The other morning, Phil Steele woke up at 4:45 AM inside his sprawling home in suburban Cleveland, as he does nearly every single day of the year. He climbed onto an exercise bike at 5, and then he turned on a broadcast of last year's football game between Cal and San Diego State. It was not a particularly good game—the final score was 35-7—and it was not a contest with much lasting impact, but that's hardly the point. For Steele, it's the minutiae that matter. A preoccupation with the fine print of a sport that tends to lend itself to obsessiveness—the lineup of personnel and the use of backup quarterbacks and the recounting of coaches' interviews rendered by color analysts and sideline reporters—has rendered him one of the most weirdly influential figures in college football.
This week, Steele's 352-page college football preview magazine landed with a thump at pharmacies, big-box stores, and bookstores across the country, just as it has for more than two decades, a seeming dinosaur still stomping through the digital age. To rifle through it is to gain entrance to a beautifully hallucinogenic universe straight out of a David Foster Wallace novel, a world entirely devoid of white space and crammed with tiny type—Steele once experimented with making the type even smaller, then realized no one could actually read it—and hundreds of monomaniacal abbreviations the author made up on his own in order to save still more space. It is a work aimed at completists, at those of us who either write about the sport or bet on it for a living, and those who study and speculate and argue about it the way academics debate Herman Melville or Isaac Newton.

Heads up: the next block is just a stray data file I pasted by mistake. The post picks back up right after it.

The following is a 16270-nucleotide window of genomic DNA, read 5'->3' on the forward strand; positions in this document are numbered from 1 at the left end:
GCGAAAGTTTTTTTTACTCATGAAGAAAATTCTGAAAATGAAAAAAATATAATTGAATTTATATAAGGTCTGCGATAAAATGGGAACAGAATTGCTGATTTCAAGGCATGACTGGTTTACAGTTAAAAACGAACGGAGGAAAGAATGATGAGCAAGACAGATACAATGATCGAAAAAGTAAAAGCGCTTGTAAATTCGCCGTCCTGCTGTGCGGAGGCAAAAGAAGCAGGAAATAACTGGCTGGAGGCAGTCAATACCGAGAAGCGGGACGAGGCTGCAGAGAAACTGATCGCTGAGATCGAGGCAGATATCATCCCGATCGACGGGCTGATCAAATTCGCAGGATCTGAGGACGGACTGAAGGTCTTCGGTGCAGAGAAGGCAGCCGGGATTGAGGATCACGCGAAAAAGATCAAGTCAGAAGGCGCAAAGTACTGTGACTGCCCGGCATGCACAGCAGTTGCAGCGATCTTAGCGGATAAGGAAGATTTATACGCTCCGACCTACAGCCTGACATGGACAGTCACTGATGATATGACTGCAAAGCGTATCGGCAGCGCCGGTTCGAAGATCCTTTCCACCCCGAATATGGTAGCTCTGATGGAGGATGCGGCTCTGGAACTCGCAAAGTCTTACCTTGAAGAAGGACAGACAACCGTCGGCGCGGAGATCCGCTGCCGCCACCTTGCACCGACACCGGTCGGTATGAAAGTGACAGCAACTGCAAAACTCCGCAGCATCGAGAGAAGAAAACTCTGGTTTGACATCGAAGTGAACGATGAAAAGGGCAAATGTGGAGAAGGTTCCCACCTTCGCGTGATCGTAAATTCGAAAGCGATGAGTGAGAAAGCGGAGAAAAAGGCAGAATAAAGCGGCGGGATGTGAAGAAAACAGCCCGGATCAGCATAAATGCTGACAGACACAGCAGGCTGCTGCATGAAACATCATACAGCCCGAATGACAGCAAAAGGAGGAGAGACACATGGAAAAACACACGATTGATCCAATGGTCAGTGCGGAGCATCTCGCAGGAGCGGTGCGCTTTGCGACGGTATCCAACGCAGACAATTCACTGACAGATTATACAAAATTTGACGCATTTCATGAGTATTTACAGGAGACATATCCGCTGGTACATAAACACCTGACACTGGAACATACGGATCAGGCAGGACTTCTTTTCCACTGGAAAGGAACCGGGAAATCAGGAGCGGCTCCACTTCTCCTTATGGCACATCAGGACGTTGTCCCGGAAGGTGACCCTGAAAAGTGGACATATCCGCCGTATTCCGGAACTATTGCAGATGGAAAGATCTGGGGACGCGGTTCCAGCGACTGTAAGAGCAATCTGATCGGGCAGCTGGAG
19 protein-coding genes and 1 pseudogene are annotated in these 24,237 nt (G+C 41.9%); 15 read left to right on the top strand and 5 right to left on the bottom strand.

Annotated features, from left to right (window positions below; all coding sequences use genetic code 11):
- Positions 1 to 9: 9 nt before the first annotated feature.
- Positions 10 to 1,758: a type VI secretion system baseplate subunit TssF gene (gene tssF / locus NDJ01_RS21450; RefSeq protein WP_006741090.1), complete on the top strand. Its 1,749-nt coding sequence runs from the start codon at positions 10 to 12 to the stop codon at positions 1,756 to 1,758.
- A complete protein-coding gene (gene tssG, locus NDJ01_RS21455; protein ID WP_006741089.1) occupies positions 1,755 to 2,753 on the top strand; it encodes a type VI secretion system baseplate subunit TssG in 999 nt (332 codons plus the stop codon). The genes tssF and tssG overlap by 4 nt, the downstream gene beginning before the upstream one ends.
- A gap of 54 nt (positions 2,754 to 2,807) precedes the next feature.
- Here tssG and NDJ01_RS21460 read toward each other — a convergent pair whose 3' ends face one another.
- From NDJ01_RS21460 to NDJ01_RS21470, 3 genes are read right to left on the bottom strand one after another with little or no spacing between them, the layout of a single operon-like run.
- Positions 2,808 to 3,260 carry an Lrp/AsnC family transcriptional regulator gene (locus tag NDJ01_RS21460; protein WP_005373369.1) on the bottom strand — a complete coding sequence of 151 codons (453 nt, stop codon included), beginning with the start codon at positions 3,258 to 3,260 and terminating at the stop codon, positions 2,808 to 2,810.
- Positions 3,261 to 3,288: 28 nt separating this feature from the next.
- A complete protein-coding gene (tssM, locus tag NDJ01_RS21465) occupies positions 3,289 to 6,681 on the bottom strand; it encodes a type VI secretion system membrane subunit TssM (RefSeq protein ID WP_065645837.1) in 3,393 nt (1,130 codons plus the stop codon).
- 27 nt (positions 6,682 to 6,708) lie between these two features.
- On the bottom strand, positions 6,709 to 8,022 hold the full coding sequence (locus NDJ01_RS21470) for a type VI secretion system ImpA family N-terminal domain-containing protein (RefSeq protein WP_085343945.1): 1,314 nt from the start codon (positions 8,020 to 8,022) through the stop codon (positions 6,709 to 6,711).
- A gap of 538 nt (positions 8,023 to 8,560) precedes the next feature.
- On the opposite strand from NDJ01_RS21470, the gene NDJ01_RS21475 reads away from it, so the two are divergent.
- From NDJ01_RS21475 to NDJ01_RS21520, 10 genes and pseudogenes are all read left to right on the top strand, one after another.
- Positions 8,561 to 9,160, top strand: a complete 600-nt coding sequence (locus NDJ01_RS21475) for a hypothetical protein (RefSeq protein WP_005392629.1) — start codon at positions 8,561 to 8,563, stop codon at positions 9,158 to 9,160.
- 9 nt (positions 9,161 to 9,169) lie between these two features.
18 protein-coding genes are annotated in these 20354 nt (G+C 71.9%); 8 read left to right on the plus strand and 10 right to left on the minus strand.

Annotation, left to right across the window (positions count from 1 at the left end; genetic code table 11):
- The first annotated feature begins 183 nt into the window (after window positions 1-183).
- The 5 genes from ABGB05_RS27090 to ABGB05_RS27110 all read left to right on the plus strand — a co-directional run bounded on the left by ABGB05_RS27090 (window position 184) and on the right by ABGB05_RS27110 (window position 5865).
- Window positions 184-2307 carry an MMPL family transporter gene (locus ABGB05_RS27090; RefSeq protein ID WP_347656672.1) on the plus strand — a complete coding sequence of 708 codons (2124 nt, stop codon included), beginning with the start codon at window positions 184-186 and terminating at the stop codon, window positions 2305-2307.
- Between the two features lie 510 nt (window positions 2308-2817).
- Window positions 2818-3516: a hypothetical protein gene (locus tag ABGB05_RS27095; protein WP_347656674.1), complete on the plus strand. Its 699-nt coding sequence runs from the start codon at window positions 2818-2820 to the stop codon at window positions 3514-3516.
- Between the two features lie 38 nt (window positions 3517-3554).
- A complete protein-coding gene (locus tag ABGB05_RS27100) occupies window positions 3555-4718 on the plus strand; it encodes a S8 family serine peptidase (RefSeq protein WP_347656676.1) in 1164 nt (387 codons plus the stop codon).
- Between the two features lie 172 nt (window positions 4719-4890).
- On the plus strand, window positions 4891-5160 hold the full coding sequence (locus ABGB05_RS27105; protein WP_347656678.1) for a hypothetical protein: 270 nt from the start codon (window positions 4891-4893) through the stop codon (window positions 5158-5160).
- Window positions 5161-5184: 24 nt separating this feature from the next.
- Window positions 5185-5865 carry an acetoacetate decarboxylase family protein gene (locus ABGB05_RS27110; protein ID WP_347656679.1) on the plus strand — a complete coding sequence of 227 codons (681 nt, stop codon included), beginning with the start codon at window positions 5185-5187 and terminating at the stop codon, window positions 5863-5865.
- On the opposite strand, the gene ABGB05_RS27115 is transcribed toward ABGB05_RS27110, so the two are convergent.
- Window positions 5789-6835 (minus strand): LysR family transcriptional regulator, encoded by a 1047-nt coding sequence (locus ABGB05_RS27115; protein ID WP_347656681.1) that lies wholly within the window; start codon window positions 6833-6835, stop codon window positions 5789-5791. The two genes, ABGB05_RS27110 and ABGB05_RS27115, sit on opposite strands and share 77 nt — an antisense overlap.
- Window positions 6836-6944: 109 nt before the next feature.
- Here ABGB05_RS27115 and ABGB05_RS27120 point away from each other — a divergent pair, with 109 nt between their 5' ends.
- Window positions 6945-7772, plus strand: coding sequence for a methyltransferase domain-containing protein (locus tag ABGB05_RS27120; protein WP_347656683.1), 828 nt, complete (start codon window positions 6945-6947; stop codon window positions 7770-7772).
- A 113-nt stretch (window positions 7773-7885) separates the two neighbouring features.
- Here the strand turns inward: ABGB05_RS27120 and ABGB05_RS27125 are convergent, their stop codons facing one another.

All that research is buoyed by advanced analytics, by computer models, and, most of all, by Steele himself, the ubergeek who spends Saturdays watching and charting games on the bank of 12 televisions in his office; he hasn't actually been to a game in person, he says, since watching Toledo play at the Glass Bowl in 1981. Steele interviews dozens of coaches each spring and spends much of the time asking them about, say, the potential playing time of their third-string left tackle. During the season, Steele tells me, he works precisely 102 hours per week (not 100, but 102); during the "magazine season," which runs from the end of the regular season until late May or early June, he works 77 hours per week. In the summer, he allows himself to scale down to 50 hours, to spend time with his wife and children.
All year long, he does endless local radio hits and writes for and appears regularly on ESPN. When I requested an interview with him for this column, his publicity man scheduled me more than week in advance and said he had no availability before then and very little afterward.
"Sometimes I lie about one thing on the radio," Steele tells me. "They ask me if I'm excited for the season to start, and I always say yes, but in my head, I'm thinking I could use about seven more months of summertime right now."